Canada on Friday announced it was extending work permits to family members of temporary foreign workers. The measure, for a two-year period, will start in January in a phased manner.
In a statement, the Immigration, Refugees and Citizenship department said that presently spouses of foreign workers are only eligible for a work permit if the principal applicant is working in a high-skill occupation.
Canada is struggling with an acute shortage of workers, especially in skilled industries such as healthcare, manufacturing, building trades and STEM (Science, Technology, Engineering and Math). Job vacancy data had shown there were 9.58 lakh vacancies in the country in August and 10 lakh unemployed citizens, reported Reuters.
Amid the critical labour shortage, Canada had announced on November 1 that it was planning to add 14.5 lakh immigrants in the next three years.
On Friday, Immigration, Refugees and Citizenship Minister Sean Fraser said that employers across the country have continued to identify lack of workers as their biggest obstacle.
“Today’s announcement will help employers find the workers they need to fill their labour gaps by expanding work permits to family members at all skill levels, resulting in family members of over 200,000 foreign workers being able to work in Canada,” he added.
The department said that the decision is aimed at improving the “emotional well-being, physical health and financial stability of workers by keeping families together”.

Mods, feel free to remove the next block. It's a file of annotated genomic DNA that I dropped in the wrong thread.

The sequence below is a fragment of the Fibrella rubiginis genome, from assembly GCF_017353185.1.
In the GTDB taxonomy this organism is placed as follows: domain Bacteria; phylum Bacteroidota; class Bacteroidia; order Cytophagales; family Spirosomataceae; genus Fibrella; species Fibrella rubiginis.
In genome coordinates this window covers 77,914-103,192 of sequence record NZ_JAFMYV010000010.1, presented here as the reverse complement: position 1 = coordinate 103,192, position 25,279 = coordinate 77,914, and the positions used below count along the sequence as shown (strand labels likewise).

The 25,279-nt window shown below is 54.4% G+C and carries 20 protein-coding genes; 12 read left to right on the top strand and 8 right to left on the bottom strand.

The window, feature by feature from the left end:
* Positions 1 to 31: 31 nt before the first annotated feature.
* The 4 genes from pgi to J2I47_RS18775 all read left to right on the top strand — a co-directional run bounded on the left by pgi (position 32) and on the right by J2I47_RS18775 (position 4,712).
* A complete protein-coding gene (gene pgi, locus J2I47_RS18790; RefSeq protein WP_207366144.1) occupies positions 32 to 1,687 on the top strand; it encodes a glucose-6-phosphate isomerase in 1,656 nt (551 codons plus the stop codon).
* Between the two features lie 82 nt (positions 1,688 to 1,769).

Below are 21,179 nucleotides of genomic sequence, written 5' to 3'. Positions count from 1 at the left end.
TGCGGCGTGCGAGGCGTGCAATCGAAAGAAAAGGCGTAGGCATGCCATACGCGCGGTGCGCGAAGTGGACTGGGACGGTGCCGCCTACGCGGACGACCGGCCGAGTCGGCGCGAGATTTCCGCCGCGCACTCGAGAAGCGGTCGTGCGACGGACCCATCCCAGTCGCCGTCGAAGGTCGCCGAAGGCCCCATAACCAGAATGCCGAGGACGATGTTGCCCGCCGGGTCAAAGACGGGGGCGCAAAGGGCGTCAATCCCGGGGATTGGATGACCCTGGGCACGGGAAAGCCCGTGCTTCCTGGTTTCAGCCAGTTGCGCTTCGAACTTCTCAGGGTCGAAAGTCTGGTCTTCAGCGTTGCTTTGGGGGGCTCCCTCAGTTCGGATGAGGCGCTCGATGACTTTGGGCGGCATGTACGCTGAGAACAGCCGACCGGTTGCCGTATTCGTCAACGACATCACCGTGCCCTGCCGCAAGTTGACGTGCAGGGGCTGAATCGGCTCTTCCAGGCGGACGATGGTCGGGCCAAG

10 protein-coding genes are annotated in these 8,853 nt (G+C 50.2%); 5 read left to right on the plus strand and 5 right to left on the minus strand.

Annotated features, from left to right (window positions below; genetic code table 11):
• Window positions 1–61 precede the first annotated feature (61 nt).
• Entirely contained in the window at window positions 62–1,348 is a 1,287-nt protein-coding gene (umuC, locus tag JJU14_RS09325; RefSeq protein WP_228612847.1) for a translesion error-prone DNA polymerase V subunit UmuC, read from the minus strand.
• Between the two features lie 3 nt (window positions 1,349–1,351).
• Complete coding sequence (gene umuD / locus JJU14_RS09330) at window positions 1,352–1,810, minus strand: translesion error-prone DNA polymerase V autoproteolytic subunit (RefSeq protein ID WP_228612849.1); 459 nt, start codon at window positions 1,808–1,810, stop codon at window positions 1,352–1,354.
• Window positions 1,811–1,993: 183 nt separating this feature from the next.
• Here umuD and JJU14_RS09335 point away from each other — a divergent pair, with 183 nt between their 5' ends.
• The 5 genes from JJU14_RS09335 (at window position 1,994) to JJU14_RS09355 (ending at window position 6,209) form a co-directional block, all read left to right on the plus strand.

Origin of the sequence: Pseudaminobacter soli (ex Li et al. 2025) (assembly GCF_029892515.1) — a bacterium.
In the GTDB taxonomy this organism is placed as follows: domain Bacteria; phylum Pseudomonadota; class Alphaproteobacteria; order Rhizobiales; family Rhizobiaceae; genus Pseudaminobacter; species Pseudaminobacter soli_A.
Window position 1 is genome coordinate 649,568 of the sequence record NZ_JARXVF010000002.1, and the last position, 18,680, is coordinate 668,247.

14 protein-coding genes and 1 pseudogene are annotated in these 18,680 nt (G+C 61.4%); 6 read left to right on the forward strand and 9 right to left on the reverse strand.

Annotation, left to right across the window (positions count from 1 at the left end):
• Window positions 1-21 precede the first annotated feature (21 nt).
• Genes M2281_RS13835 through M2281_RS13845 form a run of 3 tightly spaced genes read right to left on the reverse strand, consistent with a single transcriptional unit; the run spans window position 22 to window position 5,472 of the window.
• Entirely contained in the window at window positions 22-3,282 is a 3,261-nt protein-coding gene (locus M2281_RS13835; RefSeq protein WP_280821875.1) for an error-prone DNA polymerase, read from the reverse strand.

“As a result, it is expected that the worker will better integrate into their overall work environment and community,” it said.
The measure, being implement in three phases, will begin with allowing family members of foreign workers from the Temporary Foreign Worker Program or the International Mobility Program to apply for an open work permit.
In the second phase, the work permit will be extended to family members of workers from the low-wage stream of the Temporary Foreign Worker Program. The last phase will include consultation with agricultural partners and stakeholders to assess operational feasibility for expanding the measure to family members of agricultural workers.
“Labour is the number 1 challenge facing Canada’s tourism sector as we position ourselves for post-pandemic growth,” said Associate Minister of Finance Randy Boissonnault. “Today, our government is bringing in innovative, family-based solutions to resolve this issue and help our tourism partners grow to meet the global demand for Canadian experiences from coast to coast to coast.”
In the statement, the department said that Canada has issued over 6,45,000 work permits between January and October. This, it said, is nearly four times more than the 1,63,000 work permits issued in the same period in 2021.